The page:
General Inquiries

Retainage Collection Strategies

  • 1.  Retainage Collection Strategies

    Posted 16 days ago
    We are a specialty subcontractor, and I'm curious what other subcontractors are doing to successfully collect retainage timely. We always ask for retainage to be released once our scope of work is complete, but we have mixed results with this. We are proactive about getting reduced retainage in our contracts, but I'm curious what strategies people are using to successfully accelerate retainage collection after the project is complete.

    Also, I understand lien rights vary by state, but is it common to file a lien if retainage isn't collected within the lien timeframe?

    Any help is appreciated. Thanks.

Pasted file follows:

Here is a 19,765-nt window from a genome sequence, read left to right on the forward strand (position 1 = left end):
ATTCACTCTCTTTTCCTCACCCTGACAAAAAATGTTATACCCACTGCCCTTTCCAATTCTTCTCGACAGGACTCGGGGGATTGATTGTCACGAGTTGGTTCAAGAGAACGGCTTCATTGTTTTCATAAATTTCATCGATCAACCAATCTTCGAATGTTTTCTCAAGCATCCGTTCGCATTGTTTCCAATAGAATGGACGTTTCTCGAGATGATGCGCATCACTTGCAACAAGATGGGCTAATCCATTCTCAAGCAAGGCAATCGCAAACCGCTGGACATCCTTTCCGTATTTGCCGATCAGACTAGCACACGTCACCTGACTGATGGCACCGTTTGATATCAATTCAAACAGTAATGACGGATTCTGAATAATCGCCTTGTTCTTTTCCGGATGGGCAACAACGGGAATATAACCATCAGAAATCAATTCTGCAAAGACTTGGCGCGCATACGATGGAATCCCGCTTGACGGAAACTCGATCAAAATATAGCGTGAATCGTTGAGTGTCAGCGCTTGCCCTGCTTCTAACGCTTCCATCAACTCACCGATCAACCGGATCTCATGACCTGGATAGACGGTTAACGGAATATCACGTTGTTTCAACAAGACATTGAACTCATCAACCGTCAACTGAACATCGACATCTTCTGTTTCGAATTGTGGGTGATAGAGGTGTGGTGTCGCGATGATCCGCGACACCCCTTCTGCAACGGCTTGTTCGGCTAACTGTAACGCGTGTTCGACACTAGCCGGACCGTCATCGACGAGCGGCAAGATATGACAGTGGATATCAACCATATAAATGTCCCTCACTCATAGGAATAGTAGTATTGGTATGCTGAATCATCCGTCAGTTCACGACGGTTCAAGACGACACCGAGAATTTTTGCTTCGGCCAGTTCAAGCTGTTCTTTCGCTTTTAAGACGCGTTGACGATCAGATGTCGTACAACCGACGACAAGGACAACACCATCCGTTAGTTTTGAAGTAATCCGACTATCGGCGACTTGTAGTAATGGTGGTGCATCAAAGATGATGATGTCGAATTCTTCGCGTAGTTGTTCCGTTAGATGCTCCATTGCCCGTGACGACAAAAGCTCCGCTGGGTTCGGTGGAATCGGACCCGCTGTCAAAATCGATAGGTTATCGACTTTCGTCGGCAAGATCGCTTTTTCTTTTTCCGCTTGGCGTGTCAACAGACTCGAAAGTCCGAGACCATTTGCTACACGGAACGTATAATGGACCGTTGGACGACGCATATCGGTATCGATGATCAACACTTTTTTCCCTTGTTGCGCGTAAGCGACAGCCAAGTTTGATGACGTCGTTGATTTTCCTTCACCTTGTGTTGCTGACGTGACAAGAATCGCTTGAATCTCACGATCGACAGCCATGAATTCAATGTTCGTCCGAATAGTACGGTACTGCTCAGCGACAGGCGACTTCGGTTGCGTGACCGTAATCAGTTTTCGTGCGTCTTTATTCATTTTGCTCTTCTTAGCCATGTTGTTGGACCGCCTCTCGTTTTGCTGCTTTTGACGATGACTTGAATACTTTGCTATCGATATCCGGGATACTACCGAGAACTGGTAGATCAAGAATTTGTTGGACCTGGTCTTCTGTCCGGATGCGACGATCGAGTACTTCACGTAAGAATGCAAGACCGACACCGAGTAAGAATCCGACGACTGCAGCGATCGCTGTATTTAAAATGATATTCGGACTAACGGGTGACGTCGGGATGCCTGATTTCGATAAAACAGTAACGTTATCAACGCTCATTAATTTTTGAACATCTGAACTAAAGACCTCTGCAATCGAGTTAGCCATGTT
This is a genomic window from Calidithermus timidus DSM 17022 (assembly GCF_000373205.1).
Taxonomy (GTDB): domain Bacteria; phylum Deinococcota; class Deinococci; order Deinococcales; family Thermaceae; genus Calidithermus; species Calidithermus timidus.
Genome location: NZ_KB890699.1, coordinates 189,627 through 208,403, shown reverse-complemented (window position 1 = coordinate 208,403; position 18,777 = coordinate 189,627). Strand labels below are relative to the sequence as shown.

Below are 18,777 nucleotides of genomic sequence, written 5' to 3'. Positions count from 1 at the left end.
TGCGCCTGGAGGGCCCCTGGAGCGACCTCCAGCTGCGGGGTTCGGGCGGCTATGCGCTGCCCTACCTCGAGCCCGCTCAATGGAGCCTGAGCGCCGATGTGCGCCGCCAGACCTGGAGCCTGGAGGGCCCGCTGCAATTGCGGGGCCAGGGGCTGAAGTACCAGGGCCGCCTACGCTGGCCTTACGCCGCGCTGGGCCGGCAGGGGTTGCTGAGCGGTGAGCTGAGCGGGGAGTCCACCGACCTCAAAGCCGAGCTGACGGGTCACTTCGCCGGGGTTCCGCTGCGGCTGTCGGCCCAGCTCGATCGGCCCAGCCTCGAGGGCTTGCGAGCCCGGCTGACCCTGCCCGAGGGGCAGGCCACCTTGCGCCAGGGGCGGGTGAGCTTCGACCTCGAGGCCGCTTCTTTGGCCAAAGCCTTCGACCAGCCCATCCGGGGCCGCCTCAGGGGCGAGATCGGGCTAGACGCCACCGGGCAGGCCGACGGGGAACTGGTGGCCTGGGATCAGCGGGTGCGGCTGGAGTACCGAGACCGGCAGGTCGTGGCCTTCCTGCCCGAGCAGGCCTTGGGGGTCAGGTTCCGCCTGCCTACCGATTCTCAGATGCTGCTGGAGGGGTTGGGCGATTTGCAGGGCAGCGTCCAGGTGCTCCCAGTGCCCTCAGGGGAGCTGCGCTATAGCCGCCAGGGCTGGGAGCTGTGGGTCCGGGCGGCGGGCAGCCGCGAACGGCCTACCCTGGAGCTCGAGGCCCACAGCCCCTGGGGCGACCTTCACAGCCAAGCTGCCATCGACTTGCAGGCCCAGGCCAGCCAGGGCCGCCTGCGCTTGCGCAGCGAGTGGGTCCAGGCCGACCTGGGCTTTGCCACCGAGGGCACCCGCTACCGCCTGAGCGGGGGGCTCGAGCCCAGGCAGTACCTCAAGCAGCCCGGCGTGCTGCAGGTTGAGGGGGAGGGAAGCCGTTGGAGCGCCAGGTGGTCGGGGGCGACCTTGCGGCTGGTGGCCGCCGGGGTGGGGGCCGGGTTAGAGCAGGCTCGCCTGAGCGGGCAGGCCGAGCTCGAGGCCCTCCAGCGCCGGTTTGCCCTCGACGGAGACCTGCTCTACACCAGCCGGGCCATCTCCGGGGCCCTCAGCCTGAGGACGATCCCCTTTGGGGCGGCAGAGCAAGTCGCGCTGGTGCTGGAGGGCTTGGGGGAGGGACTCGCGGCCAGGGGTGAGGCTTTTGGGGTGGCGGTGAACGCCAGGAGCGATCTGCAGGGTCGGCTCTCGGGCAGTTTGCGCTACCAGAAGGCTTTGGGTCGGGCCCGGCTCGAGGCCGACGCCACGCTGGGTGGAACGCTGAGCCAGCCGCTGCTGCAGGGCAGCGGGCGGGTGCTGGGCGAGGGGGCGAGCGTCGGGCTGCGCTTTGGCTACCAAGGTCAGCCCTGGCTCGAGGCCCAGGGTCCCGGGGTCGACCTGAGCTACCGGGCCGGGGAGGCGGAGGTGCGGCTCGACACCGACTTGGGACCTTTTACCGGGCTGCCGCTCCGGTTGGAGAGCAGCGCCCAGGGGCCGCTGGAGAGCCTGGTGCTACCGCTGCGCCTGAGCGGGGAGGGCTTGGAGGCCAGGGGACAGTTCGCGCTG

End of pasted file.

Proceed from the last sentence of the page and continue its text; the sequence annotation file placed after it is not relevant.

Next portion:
Wade Miller CPA, CCIFP
    MTN, Inc.
    Englewood CO


  • 2.  RE: Retainage Collection Strategies

    Posted 15 days ago
    As the saying goes, "The squeaky wheel gets the grease".  Before coming to my current employer, I worked in collections for a Fortune 300 Company.  Their strategy was to call atleast weekly, more often if time allowed.  Coming from a non-construction background, I don't get this whole retainage nonsense. I would equate it to selling products on consignment, but then holding back a little until your bank hit a certain balance before you paid the final amount.

    Jeff Stuber
    Staff Accountant
    Knoxville TN
    (865) 588-9240

  • 3.  RE: Retainage Collection Strategies

    Posted 15 days ago
    Hi Wade,

    We also have a specialty trade division. We notice every job through Levelset. We also lien every job that does not pay within the 90th day time frame. Retention is no exception. I doesn't make sense to notice a job and not lien to collect the last 10%.

    We give plenty of notice and make plenty of phone calls before we get to that point. We always collect.